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Logo of nihpaAbout Author manuscriptsSubmit a manuscriptNIH Public Access; Author Manuscript; Accepted for publication in peer reviewed journal;
Kidney Int. Author manuscript; available in PMC Jan 1, 2012.
Published in final edited form as:
PMCID: PMC3133686
NIHMSID: NIHMS298226

Binding of factor H to tubular epithelial cells limits interstitial complement activation in ischemic injury

Abstract

Factor H is a regulator of the alternative pathway of complement. Genetic studies have revealed that patients with factor H mutations are at increased risk for several types of renal disease. Pathogenic activation of the alternative pathway in acquired diseases, such as ischemic acute kidney injury, also suggests that non-mutated factor H also has a limited ability to control the alternative pathway in the kidney. In the current study we examined the ability of circulating factor H to control alternative pathway activation on renal tubular epithelial cells. We found that an absolute deficiency of factor H prevented complement activation on the cells after ischemia/reperfusion, likely because of consumption of alternative pathway proteins in the fluid phase. In contrast, when the fluid phase regulation by factor H was retained but the interaction of factor H with cell surfaces was blocked, complement activation after renal ischemia/reperfusion increased. Finally, a recombinant form of factor H that is specifically targeted to sites of C3 deposition was found to reduce complement activation in the tubulointerstitium after I/R. These studies demonstrate that native factor H provides critical regulation of the alternative pathway in the renal tubulointerstitium after injury, but that this protection is incomplete. An inhibitor that targeted recombinant factor H to the tissue surface prevented alternative pathway activation and attenuated renal injury after I/R.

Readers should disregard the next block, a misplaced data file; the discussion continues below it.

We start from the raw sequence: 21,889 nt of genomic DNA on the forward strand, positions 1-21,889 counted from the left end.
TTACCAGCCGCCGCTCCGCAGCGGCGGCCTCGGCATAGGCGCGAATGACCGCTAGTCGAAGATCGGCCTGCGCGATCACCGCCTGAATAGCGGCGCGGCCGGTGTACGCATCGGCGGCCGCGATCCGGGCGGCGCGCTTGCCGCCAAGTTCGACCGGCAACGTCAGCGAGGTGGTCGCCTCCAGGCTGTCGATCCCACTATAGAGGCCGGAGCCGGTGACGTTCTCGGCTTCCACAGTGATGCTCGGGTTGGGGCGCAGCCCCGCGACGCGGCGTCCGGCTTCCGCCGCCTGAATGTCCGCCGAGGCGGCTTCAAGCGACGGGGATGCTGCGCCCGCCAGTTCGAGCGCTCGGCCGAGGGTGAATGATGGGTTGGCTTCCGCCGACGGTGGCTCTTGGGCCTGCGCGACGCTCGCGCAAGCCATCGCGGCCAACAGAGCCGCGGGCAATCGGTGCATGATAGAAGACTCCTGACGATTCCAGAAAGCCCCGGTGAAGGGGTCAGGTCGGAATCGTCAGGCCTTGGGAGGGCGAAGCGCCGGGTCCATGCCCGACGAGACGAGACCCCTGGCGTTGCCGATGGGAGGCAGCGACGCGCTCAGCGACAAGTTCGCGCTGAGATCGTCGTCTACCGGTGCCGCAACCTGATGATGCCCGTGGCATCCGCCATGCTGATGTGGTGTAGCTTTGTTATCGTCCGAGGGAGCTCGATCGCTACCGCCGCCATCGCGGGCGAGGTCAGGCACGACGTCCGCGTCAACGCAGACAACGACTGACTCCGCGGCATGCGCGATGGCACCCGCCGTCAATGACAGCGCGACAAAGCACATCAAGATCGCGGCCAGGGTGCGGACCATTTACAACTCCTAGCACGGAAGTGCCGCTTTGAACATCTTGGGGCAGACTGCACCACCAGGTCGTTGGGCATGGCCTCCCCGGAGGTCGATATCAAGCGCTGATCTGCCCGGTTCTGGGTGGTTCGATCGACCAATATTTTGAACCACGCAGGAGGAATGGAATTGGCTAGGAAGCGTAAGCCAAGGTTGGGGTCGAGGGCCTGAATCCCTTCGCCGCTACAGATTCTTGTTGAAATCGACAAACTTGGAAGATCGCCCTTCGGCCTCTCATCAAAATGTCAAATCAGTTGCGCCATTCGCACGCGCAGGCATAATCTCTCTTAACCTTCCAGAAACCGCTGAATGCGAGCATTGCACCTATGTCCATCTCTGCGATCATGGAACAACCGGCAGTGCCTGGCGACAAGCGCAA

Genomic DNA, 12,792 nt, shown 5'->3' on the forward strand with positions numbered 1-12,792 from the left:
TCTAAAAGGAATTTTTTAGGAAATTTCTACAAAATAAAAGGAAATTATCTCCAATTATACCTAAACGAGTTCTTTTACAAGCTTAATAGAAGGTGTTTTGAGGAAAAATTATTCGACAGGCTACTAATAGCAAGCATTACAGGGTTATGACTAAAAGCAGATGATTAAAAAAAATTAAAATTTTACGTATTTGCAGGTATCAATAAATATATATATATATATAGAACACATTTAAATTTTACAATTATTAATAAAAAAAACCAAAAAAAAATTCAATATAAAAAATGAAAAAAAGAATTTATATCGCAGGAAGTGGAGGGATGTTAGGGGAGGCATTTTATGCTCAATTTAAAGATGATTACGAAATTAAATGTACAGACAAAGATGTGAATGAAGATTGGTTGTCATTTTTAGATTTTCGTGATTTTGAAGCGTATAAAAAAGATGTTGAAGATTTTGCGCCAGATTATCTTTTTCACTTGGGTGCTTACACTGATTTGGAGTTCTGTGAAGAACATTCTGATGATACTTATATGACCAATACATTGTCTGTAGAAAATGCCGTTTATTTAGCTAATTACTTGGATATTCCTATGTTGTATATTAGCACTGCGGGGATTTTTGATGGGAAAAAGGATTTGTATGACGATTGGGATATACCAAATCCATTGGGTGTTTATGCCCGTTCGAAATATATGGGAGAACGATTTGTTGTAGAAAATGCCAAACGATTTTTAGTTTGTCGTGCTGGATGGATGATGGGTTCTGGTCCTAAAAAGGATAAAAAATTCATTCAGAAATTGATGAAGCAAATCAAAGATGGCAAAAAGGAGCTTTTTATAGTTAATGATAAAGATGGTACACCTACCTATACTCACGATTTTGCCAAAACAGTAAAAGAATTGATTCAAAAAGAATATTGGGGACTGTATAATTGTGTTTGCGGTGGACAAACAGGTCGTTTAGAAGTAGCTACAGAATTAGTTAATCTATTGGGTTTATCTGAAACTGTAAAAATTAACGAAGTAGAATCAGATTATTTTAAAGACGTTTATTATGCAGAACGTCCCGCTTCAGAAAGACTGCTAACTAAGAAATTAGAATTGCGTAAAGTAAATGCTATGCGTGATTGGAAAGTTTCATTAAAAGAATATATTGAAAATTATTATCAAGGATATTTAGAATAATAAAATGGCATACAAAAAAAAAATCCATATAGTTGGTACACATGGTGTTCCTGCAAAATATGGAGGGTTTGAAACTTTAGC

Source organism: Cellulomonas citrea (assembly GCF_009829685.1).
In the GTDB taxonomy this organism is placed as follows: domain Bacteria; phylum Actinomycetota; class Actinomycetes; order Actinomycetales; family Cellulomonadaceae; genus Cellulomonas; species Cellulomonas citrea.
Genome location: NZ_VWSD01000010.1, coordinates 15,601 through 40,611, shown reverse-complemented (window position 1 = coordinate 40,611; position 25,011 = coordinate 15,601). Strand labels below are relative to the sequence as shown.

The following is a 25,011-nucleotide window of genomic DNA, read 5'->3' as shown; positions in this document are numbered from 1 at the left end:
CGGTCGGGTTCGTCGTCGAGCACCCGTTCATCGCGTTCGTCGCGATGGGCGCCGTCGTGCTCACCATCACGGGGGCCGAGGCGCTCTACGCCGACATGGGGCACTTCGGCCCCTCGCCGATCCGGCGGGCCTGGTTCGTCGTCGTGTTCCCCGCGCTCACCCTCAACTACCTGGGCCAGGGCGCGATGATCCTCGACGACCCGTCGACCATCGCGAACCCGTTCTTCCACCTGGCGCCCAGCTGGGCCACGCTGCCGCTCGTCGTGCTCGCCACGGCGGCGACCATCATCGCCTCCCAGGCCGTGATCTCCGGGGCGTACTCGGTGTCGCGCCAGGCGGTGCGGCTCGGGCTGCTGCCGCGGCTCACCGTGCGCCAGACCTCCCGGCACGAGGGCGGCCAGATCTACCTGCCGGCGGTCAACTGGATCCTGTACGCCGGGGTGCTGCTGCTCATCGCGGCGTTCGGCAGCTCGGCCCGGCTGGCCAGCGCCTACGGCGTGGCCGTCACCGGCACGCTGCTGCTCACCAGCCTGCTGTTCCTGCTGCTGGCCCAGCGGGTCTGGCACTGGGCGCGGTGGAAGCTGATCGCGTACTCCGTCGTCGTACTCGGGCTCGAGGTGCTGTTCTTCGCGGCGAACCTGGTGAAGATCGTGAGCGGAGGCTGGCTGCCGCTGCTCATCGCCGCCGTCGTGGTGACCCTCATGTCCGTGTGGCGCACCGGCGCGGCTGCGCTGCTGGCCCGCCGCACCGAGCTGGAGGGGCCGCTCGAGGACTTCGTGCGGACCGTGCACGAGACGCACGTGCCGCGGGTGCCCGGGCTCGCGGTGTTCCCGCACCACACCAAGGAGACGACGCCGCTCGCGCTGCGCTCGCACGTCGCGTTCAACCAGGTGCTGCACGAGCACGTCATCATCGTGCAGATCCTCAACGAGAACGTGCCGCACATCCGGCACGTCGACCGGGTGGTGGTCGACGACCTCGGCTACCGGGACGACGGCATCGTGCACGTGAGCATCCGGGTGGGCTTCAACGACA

Introduction

The alternative pathway of complement (CAP) is a phylogenetically ancient arm of the innate immune system that eliminates invasive pathogens and facilitates the removal of injured host cells (1). Inadequately controlled CAP activation has also been implicated in the pathogenesis of a diverse group of diseases including renal ischemia/reperfusion (I/R) injury, atypical hemolytic uremic syndrome (aHUS), dense deposit disease (DDD), age related macular degeneration (AMD), and asthma (2). The important role of this innate immune system in such a diverse group of diseases suggests that CAP activation may be a general response to many types of tissue injury. Furthermore, the important role for CAP activation in many types of renal disease indicates that the kidney may be particularly susceptible to injury by this component of the immune system.